Thursday, August 9, 2007

hora hora

having just experienced my first jewish wedding, here's the short version of what i have to say:

jewish people know how to throw a party.

(maybe what i should be saying is the Blooms know how to throw a party)

the longer version goes something like this:

there's no way to capture the essence of the entire weekend so i'll just fire at will and chalk this post up to sheer wedding over stimulation. i know exactly this "--" much about jewish traditions. i know holidays mean eating (except for that one where they fast -- yom kippa? yom kippotamus?) and i know that major events mean more eating. So basically i was looking forward to a full stomach and a beautiful dress (having already previewed the goods).

What i wasn't expecting was the overwhelming sense of participation that came from the wedding attendees. There was so much dancing and mirth that i couldn't walk 2 feet without bumping into someone cutting a rug. And the dancing of the hora. where do i start? bride and groom bobbing around the room in chairs raised above shoulders. the old and young alike zipping by in their circles with such zeal that i felt like i was in a ring around the rosy mosh pit. every so often a less coordinated person (i.e. me) would fall out of formation and stumble to a nearby wall.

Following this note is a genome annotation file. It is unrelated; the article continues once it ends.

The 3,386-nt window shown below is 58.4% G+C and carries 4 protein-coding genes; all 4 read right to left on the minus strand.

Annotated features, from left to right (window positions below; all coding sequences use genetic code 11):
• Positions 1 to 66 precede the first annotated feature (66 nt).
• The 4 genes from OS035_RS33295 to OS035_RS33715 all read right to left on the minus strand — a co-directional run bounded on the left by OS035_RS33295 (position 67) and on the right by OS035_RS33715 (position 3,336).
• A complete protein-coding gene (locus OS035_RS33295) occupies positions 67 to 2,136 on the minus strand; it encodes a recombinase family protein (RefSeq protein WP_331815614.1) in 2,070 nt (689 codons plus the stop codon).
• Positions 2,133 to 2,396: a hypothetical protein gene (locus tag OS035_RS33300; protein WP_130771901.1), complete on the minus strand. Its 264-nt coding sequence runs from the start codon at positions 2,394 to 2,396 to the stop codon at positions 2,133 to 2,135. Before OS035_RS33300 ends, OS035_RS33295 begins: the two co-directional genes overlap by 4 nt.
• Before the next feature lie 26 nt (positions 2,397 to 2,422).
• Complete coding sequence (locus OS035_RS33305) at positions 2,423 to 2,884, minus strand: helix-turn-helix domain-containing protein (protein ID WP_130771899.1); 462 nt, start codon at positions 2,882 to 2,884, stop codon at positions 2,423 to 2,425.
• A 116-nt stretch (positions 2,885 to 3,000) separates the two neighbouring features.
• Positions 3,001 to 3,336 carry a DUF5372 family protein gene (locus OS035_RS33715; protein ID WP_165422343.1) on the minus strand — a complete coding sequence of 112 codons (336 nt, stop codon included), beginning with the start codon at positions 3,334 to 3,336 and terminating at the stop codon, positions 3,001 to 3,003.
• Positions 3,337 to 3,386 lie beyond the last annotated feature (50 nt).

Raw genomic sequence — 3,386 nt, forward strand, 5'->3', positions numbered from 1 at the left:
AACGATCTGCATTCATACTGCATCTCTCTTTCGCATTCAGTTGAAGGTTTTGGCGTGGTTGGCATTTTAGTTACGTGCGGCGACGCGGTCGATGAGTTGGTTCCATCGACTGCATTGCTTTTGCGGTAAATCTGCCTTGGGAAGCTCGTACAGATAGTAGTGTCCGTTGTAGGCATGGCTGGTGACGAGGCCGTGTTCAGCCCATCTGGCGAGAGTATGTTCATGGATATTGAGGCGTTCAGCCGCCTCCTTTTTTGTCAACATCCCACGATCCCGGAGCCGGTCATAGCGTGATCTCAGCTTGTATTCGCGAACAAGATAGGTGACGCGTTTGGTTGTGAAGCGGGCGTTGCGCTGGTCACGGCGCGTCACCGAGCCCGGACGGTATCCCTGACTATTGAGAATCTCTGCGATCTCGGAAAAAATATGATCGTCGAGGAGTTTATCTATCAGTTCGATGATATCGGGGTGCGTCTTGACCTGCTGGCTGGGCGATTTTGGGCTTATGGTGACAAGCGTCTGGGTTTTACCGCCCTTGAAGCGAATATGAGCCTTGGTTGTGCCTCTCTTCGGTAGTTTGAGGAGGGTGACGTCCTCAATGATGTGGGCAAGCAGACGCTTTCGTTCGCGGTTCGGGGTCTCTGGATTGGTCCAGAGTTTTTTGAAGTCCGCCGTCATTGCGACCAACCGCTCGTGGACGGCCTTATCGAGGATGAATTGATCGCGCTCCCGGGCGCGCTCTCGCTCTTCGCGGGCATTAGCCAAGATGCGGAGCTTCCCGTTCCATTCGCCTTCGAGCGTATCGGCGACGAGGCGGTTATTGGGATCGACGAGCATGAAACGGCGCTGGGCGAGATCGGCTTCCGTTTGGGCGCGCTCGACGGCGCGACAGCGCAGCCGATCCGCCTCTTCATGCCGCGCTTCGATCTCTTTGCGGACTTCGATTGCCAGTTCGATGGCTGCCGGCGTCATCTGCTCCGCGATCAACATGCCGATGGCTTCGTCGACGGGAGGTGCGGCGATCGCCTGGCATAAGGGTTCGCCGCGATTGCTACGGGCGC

But i'm getting ahead of myself.

The afternoon of the wedding (held at Woodend Mansion) was spent trying to stay out of the way. I figured my best course of action would be to camp out on a bench overlooking the grounds and wait for the wedding party to emerge from the house. Little did i know that my prime seating was also prime real estate for the pre-wedding video shoot. I apologize now to the bride and groom if you have a confused looking individual wearing a khaki suit sitting on a bench next to the best man in the background of your pre-wedding bliss.

After the photographers herded the wedding party from one pose to the next, the excitement died down a bit (at least for me). There was much milling about, meeting various sig figs and waiting for the rabbi to show (and waiting and waiting). Eventually I walked down to the wedding square with one of the other non party members. And that's when the rain started. Luckily it was the light rain you might relish on a long summer walk and not the heavy downpour that keeps you stranded inside for hours. I'd even go so far as to say that it added to the romanticism of it all... sitting in white folding chairs, surrounded by a sentinel of trees in the midst of greenery, the soft pattering of rain drops, the sound of jewish curls frizzling in the humidity...

the post-ceremony hours can be summed up with my first paragraph. the people were all incredibly nice, the food was amazing, the centerpieces were unreal. Basically there are not enough superlatives to go around.

you know it's a good time when even I get out on the dance floor. sadly, it may cease to be a good time for everyone else.


ester said...

i mean, of course i would say this, but this is the best entry ever. you are too funny and i look forward to seeing you in the background of all of my pictures. :) i'm sorry we didn't get to talk more over the weekend. hopefully soon. come to new york!

ben said...

WORD. also, i thought it was fantastic to dance by you. you are too funky (in addition to funny).